I need a voltage stabilizer...

Discussion in 'Darkroom Equipment' started by rjas, Jul 20, 2006.

  1. rjas

    rjas Member

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    Ended up getting a Beseler Dichro 67s instead of the Nikor enlarger I made a thread about earlier.

    It didn't come with any sort of Voltage Stabilizer, and to buy one new from B&H for my enlarger, I am looking at $160usd.

    Can anyone make any reccomendations on what would work? The bulb is rated at 85watts/82volts so I assume I need a stabilizer that is rated for about 100 watts just to be safe? I've also read about people using UPS devices made for computers to keep their enlargers regulated. I'm going to check out what they have at the computer store but I thought I'd ask here before.

    edit- I've found this:

    Vivek regulator Model 110


    "750W, Input 105-129V. Output 100V"

    So I assume it can handle up to 750W bulbs, the 105-129v rating is suitable for my north american 120v plug, but I'm confused about the output of 100V. The beseler 67s head is described as being a 120v head, and I'm pretty sure it has a built in power supply to turn that down to 82volts for the bulb? A bit confused here...
     
  2. Donald Miller

    Donald Miller Member

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    You do not want a power supply that has a 100 volt output unless you want to buy bulbs in large quantities.

    What you want is a power supply that will transform 120 VAC to 82 Volt VAC. It should have a 150 VA rating. If you plan on printing color the power supply should be stabilized to prevent color shifts. If you plan on printing only black and white it is not necessary to have a stabilized supply...although you could use one if you wanted.

    The other option would be to switch to another type lamp that operates on 120VAC rather then the 82-85 volt halogen that you have now. If you did that you would no longer need a power supply. That would only be applicable if you printed black and white.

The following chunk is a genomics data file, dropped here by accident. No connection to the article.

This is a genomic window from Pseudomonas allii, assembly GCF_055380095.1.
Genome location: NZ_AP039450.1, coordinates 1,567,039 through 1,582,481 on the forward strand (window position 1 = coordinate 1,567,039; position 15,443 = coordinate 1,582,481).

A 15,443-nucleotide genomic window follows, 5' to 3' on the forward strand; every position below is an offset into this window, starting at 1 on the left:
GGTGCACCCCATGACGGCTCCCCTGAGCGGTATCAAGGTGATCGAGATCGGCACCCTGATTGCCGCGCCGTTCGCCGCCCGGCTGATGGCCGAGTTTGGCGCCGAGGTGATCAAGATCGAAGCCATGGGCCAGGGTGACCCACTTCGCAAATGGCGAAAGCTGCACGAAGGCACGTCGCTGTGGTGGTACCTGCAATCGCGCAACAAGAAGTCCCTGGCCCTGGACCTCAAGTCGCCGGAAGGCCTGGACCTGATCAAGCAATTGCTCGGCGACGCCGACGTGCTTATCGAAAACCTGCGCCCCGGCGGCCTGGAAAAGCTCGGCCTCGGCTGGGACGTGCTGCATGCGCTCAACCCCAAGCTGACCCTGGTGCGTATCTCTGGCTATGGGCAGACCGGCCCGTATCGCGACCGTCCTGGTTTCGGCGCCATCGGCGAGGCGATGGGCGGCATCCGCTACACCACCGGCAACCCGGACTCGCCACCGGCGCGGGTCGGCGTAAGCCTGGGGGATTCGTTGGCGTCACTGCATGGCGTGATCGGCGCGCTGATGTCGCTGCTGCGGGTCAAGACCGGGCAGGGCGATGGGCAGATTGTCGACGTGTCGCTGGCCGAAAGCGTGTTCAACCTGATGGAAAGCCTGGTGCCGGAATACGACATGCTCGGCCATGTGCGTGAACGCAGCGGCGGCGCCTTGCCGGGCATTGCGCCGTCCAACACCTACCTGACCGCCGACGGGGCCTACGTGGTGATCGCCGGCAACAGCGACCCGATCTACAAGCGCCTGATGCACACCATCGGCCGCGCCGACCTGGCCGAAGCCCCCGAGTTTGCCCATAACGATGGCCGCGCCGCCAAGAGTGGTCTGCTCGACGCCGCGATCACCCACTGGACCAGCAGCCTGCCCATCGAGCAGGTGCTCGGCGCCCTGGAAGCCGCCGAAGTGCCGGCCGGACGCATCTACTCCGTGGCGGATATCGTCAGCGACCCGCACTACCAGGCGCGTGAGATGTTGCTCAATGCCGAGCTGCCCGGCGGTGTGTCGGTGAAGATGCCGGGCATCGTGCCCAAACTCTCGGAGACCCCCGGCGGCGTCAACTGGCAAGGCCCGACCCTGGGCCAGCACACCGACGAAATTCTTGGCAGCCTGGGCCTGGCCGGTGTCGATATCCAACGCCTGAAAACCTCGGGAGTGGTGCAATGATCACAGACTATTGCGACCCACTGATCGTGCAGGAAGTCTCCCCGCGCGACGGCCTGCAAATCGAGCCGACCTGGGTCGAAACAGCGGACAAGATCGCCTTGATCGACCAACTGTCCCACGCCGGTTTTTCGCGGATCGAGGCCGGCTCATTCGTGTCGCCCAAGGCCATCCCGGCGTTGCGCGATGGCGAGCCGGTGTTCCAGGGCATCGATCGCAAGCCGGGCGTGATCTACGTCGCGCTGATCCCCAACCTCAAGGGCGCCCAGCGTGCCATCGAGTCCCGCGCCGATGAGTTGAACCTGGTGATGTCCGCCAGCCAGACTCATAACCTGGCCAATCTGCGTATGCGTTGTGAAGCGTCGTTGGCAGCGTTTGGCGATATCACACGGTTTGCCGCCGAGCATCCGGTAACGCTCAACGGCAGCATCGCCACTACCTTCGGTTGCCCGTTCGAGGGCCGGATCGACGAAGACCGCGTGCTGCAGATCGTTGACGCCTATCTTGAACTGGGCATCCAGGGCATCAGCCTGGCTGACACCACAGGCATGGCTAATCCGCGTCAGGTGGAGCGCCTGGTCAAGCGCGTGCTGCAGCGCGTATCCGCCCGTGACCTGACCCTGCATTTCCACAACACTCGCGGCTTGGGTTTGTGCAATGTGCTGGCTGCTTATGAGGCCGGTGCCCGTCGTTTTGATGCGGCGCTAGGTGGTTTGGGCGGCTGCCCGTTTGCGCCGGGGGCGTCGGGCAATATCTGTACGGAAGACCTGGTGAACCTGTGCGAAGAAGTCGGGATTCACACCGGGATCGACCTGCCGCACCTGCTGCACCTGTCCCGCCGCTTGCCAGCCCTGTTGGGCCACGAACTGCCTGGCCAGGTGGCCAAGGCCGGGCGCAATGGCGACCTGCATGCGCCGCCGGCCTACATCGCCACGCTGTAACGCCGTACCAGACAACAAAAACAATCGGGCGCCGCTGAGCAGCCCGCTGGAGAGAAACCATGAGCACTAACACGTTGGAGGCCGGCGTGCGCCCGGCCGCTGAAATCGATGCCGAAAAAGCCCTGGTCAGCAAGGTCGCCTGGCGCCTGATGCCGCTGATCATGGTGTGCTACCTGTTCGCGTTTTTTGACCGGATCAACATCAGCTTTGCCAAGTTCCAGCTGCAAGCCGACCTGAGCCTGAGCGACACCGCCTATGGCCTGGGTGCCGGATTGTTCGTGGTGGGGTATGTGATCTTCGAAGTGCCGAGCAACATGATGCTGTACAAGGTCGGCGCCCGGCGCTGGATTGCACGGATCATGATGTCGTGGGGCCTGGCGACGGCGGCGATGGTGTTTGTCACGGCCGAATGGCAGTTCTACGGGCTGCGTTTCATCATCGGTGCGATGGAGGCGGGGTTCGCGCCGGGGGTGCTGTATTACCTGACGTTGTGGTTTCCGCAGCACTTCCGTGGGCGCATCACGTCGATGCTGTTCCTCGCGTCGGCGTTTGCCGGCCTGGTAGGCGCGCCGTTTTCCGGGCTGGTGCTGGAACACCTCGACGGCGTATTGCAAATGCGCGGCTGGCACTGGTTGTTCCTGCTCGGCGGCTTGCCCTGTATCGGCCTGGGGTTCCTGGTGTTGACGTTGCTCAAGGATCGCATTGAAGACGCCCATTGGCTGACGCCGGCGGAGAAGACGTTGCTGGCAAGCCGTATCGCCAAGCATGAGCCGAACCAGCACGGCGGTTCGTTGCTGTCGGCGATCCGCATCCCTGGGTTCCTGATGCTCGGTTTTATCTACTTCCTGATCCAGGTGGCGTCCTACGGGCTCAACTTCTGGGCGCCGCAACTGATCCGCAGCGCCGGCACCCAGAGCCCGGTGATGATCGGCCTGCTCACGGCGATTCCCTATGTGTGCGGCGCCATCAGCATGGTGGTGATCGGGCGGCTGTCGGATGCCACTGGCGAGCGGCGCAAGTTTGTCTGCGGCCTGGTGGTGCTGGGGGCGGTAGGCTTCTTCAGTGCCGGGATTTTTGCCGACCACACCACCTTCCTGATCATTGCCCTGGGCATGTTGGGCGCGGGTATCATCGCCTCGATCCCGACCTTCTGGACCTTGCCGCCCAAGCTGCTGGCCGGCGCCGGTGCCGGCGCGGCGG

You might check with Bulbman if you decide to explore a different lamp. WWW.Bulbman.com

    Good luck.
     
  3. MattKing

    MattKing Subscriber

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    Which Beseler Dichro 67s head did you get?

    There are two (possibly 3) versions. One of them has the Voltage Stabilized power supply built in.

    Does your Dichro 67s head have a regular power plug, or a proprietary one?
     
  4. rjas

    rjas Member

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    http://cgi.ebay.ca/ws/eBayISAPI.dll...20006478951&rd=1&sspagename=STRK:MEWA:IT&rd=1

    From what I can make out, it looks like a regular plug. Its in the mail on its way to me right now so I can't actually check it in person.
     
  5. Steve Smith

    Steve Smith Subscriber

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    My LPL 6700 also has an 82v 85w lamp but runs off 120v AC and does not have a separate power supply so any voltage conversion is done in the head. If you want to stabilise the voltage, you will need a 120v stabiliser.

    Although I am in the UK with 230v mains power, I got the enlarger via someone who moved here from Canada (and brought the enlarger with him) so I use it with a 230 - 120 step down transformer but no stabiliser.

    Steve.
     
  6. rjas

    rjas Member

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    I'm fairly certain that is the same with my enlarger, but I should wait for a proper response.

    So the "750W, Input 105-129V. Output 100V" stabilizer would or wouldn't work? I assume it won't blow bulbs because the enlarger will convert the 100v down to 82v in it's head, but do I need exactly 120v output or would 100v output be fine? I am so bad with electrical stuff!
     
  7. Steve Smith

    Steve Smith Subscriber

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    If the enlarger comes with a standard mains plug then it will be designed to work on standard mains. It should have a label on it somewhere with voltage, power, serial number, etc. This will probably say something like 'Supply Voltage 110 - 120 VAC 60Hz'. If so, it will be fine with domestic mains and no separate stabiliser.

    Steve.
     
  8. Steve Smith

    Steve Smith Subscriber

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    .... but to answer your actual question, yes, the stabiliser you mentioned should work but would probably not be necessary.

    Steve.
     
  9. rjas

    rjas Member

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    ok, what I should have said in the first place is: